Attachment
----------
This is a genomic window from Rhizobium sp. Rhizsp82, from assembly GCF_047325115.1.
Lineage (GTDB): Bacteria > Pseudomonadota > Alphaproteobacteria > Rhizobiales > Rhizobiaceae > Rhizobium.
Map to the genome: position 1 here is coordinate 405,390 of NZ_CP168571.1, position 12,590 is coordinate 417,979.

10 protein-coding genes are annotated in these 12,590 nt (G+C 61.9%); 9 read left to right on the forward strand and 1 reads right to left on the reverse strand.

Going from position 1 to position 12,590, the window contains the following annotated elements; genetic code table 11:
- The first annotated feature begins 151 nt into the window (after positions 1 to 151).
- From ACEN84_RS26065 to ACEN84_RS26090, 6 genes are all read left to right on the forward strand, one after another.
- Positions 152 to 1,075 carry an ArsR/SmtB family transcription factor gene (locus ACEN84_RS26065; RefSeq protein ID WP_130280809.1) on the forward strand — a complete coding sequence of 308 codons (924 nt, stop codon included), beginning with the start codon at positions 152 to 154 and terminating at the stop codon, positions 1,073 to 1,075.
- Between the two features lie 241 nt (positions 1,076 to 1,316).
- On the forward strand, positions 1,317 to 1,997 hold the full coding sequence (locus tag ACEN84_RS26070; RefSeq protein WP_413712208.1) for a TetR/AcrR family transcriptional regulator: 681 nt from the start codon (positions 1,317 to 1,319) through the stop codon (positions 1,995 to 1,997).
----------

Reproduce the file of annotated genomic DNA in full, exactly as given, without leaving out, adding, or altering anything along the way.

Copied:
This is a genomic window from Rhizobium sp. Rhizsp82, from assembly GCF_047325115.1.
Lineage (GTDB): Bacteria > Pseudomonadota > Alphaproteobacteria > Rhizobiales > Rhizobiaceae > Rhizobium.
Map to the genome: position 1 here is coordinate 405,390 of NZ_CP168571.1, position 12,590 is coordinate 417,979.

10 protein-coding genes are annotated in these 12,590 nt (G+C 61.9%); 9 read left to right on the forward strand and 1 reads right to left on the reverse strand.

Going from position 1 to position 12,590, the window contains the following annotated elements; genetic code table 11:
- The first annotated feature begins 151 nt into the window (after positions 1 to 151).
- From ACEN84_RS26065 to ACEN84_RS26090, 6 genes are all read left to right on the forward strand, one after another.
- Positions 152 to 1,075 carry an ArsR/SmtB family transcription factor gene (locus ACEN84_RS26065; RefSeq protein ID WP_130280809.1) on the forward strand — a complete coding sequence of 308 codons (924 nt, stop codon included), beginning with the start codon at positions 152 to 154 and terminating at the stop codon, positions 1,073 to 1,075.
- Between the two features lie 241 nt (positions 1,076 to 1,316).
- On the forward strand, positions 1,317 to 1,997 hold the full coding sequence (locus tag ACEN84_RS26070; RefSeq protein WP_413712208.1) for a TetR/AcrR family transcriptional regulator: 681 nt from the start codon (positions 1,317 to 1,319) through the stop codon (positions 1,995 to 1,997).